Article for September 6, 2009

Just before tapping out the first few words of this essay, I paused to move the first load of laundry from the washer to the dryer, making sure to cue up the next load for another exchange.  Before that, I stopped by our neighborhood grocery store and purchased the ingredients for the dinner I would make later that night. And…before that, I stopped at the produce stand and loaded up on some healthy snacks for the family.  I stopped at the produce stand because it was close to where I had just dropped the kids off for school.  And…just before we left for school, I sorted and started the first of six loads of laundry.  And…right before that, I gave the kitchen a quick once over.  I gave the kitchen a quick once over due to the mess I had made while preparing lunches.  And…before making lunches, I cooked and served up hot breakfasts for my three kids.  During breakfast, my thirteen-year-old invited me into an argument about why she shouldn’t have to eat her ham and cheese omelet because “a lot of [my] friends don’t even have to eat breakfast.”  And…just before arguing, I woke up all the kids and cajoled them until they stumbled to the kitchen.  And…just before I woke up the kids, I served Lisa a mug of hot tea and milk.  And…before she left for work, while drinking her tea, she shared a slightly misandrous joke (as opposed to a misogynistic joke) that she heard at work about a women’s capacity to simultaneously focus on, and therefore juggle so many more balls than a man is capable of handling.  Utilizing a semi-clever play on these words, the joke lampooned the male species for our relative inability to multitask as well as females.


As the joke came to its hilarious denouement, I could feel Lisa searching my face in vain for the expected laughter response.  My humor had somehow gone missing in action.  As I cooked, cleaned, sorted, cleaned, schlepped, cajoled, shopped, and went to work, I was aware of an annoying little inner-grumble that Lisa’s joke had set in motion. “Nobody appreciates me,” I heard an inner-voice say (spoken with a bottom lip sticking out at least several inches).


Over the years, I have learned that whenever an outsized response follows a teeny little stimulus, that a process of deep reflection is in order. Throughout the course of the day, I mulled things over and came to a realization.  The manifest content of my growling was obviously Lisa’s silly little joke.  But the root system to my apoplexy had something to do with a dream that has been deferred for too long.


Over the last several years, a vision has been showing up that involves packaging, publishing, and presenting the Marriage Builder’s Program around the Saint Louis Metropolitan region, and beyond.  Toward that end, I have had meetings with at least two handfuls of colleagues.  I have generated a provisional plan to bring that dream into reality.  I have assembled a men’s support/prayer group designed to challenge me to meet my goals.  I have spoken with representatives of three parishes.  I have had colleagues, including a publisher, review my material.  After all this, in many ways, I am still standing in the blocks waiting for the starting gun to sound off.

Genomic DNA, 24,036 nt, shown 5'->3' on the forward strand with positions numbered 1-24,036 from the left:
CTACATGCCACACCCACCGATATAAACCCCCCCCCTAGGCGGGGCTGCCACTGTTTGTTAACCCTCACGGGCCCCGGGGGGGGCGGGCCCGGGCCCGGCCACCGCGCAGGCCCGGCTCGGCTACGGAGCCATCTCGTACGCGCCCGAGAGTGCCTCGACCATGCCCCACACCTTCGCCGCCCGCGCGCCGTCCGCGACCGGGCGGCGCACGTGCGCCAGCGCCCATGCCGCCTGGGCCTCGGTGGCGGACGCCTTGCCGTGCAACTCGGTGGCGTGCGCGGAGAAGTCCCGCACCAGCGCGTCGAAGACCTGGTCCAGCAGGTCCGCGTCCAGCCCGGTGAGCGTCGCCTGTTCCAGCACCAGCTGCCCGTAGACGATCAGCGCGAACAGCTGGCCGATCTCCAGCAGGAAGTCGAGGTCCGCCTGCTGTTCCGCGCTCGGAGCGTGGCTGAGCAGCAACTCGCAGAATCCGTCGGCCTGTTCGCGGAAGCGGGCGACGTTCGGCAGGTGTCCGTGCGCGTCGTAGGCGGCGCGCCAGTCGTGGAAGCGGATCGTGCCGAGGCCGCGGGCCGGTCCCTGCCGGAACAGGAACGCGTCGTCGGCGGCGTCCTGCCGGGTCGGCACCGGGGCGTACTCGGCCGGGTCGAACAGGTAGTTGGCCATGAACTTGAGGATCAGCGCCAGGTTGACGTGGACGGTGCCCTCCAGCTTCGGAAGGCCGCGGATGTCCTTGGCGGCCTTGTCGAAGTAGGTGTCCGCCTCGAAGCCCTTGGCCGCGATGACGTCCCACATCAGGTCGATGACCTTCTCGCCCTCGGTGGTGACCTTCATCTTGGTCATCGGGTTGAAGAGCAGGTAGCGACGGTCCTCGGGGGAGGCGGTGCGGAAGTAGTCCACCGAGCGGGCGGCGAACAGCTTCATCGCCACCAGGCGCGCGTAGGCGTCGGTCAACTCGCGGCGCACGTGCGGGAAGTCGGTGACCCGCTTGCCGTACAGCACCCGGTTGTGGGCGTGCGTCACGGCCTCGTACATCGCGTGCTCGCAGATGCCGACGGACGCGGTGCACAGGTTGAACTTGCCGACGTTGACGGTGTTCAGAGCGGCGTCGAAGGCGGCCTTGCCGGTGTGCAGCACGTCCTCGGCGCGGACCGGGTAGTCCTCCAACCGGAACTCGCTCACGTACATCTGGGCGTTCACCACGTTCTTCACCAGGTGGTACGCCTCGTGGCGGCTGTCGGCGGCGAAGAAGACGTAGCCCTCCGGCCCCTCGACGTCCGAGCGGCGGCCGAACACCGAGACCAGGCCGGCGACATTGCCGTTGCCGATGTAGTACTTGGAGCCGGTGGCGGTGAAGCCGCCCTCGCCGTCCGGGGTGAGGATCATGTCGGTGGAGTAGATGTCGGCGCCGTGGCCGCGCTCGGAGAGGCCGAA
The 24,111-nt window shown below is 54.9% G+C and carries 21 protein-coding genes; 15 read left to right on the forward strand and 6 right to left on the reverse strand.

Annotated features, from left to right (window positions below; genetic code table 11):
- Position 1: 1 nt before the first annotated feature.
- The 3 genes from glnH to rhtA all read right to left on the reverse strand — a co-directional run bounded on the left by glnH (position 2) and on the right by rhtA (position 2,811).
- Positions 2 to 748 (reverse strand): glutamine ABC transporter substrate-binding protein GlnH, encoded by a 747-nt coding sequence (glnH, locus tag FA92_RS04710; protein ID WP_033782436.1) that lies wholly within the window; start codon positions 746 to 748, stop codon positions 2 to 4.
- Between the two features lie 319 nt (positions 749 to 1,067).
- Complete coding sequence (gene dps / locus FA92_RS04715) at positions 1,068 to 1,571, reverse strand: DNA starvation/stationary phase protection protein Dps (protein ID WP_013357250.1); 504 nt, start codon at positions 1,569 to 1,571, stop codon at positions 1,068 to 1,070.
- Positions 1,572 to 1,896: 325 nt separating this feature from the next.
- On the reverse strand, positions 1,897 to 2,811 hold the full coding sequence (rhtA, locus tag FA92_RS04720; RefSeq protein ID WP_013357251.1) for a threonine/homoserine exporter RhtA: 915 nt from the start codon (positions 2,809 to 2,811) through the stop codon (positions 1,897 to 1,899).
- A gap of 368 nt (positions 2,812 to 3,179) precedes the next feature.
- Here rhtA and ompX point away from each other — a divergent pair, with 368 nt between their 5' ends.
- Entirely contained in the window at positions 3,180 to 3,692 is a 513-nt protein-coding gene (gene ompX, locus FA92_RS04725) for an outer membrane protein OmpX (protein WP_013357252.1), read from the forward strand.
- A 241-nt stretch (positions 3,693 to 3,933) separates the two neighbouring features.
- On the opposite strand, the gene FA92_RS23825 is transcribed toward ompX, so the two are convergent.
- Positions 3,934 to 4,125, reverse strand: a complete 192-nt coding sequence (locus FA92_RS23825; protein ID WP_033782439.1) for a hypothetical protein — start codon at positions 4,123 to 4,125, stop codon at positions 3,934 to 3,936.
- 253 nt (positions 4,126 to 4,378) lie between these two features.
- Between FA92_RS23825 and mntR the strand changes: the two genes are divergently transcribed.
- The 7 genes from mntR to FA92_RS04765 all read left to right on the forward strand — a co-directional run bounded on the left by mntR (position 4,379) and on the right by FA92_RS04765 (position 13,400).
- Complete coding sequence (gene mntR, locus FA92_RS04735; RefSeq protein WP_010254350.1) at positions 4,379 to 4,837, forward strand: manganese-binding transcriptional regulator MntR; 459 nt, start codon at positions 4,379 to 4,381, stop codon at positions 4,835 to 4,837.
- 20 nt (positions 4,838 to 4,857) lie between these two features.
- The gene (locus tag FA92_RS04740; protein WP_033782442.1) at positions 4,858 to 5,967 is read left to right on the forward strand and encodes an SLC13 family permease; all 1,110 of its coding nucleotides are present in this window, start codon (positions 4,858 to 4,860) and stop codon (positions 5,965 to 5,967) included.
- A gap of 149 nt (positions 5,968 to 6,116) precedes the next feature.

As I tracked down the source of my internal growling, I came to see that I have used household chores as a kind of obstacle to achieving my goals.  Sorting and folding laundry, shopping, and cooking meals, mowing and trimming, washing and scrubbing are all tasks that are straightforward, and therefore, somewhat soothing.  The process of getting a marriage program off the ground is anxiety provoking, and therefore, leads to procrastination.  Rather than stepping out onto my own growing edge, I immerse myself in “necessary tasks” that make me look like the ideal husband, while secretly kicking the can of career growth down the road.


It seems to me that spirituality can exist in a hermetically sealed container, comfortably separated from the rest of life.  The process of integrating faith into the rest of life requires obedience to some basic imperatives.  One of those imperatives that should be written on the lintel of every Catholic’s door was articulated by Jesus himself in this Sunday’s Gospel:  “Ephphatha-that is- Be Opened” (Mark 7: 31-37).


Openness to the data of reflection is the first link in the chain of faith-based action.  Absent the reflection that openness makes possible, a somewhat insensitive, misandrous joke could have become “Exhibit A” in my internal prosecutor’s case to prove my wife’s lack of appreciation (She is, by the way, deeply appreciative of me).  With a little reflection that openness made possible, some unnecessary marital mischief was avoided.  And even more importantly, I am beginning to unearth an uncomfortable truth about myself that has been holding me back.


Tomorrow morning, my son will take the first turn in learning how to make breakfast for our family.  Other changes are sure to follow that will lead to enhanced domestic skills and a more profound sense of responsibility in my children.


Are you willing to allow your spirituality to seep into your daily decisions?  This week, would you be willing to hear Jesus’ imperative “to be open” to the data of your own life?

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